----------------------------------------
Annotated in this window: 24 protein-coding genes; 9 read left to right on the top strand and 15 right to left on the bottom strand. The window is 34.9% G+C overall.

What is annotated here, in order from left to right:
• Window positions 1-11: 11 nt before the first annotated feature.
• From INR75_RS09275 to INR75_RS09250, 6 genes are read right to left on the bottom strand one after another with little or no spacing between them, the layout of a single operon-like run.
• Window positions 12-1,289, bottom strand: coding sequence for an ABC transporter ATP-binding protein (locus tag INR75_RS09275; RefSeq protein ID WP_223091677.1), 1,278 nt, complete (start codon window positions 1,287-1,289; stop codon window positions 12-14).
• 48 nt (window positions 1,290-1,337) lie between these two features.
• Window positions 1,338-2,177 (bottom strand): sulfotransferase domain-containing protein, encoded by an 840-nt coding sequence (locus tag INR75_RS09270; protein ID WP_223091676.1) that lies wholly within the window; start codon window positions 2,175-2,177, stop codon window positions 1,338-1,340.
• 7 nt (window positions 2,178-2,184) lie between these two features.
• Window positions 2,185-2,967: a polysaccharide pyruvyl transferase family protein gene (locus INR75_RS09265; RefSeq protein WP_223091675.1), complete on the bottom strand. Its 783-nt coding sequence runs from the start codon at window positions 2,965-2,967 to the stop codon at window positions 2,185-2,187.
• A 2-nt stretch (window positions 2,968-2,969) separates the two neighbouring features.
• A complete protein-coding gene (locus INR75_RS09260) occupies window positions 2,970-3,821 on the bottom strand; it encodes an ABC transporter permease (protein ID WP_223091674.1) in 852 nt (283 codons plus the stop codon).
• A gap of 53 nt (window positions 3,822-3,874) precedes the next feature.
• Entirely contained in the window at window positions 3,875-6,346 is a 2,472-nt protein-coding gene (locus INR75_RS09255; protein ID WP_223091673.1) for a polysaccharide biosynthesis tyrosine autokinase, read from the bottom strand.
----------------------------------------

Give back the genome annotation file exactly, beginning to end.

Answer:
Annotated in this window: 24 protein-coding genes; 9 read left to right on the top strand and 15 right to left on the bottom strand. The window is 34.9% G+C overall.

What is annotated here, in order from left to right:
• Window positions 1-11: 11 nt before the first annotated feature.
• From INR75_RS09275 to INR75_RS09250, 6 genes are read right to left on the bottom strand one after another with little or no spacing between them, the layout of a single operon-like run.
• Window positions 12-1,289, bottom strand: coding sequence for an ABC transporter ATP-binding protein (locus tag INR75_RS09275; RefSeq protein ID WP_223091677.1), 1,278 nt, complete (start codon window positions 1,287-1,289; stop codon window positions 12-14).
• 48 nt (window positions 1,290-1,337) lie between these two features.
• Window positions 1,338-2,177 (bottom strand): sulfotransferase domain-containing protein, encoded by an 840-nt coding sequence (locus tag INR75_RS09270; protein ID WP_223091676.1) that lies wholly within the window; start codon window positions 2,175-2,177, stop codon window positions 1,338-1,340.
• 7 nt (window positions 2,178-2,184) lie between these two features.
• Window positions 2,185-2,967: a polysaccharide pyruvyl transferase family protein gene (locus INR75_RS09265; RefSeq protein WP_223091675.1), complete on the bottom strand. Its 783-nt coding sequence runs from the start codon at window positions 2,965-2,967 to the stop codon at window positions 2,185-2,187.
• A 2-nt stretch (window positions 2,968-2,969) separates the two neighbouring features.
• A complete protein-coding gene (locus INR75_RS09260) occupies window positions 2,970-3,821 on the bottom strand; it encodes an ABC transporter permease (protein ID WP_223091674.1) in 852 nt (283 codons plus the stop codon).
• A gap of 53 nt (window positions 3,822-3,874) precedes the next feature.
• Entirely contained in the window at window positions 3,875-6,346 is a 2,472-nt protein-coding gene (locus INR75_RS09255; protein ID WP_223091673.1) for a polysaccharide biosynthesis tyrosine autokinase, read from the bottom strand.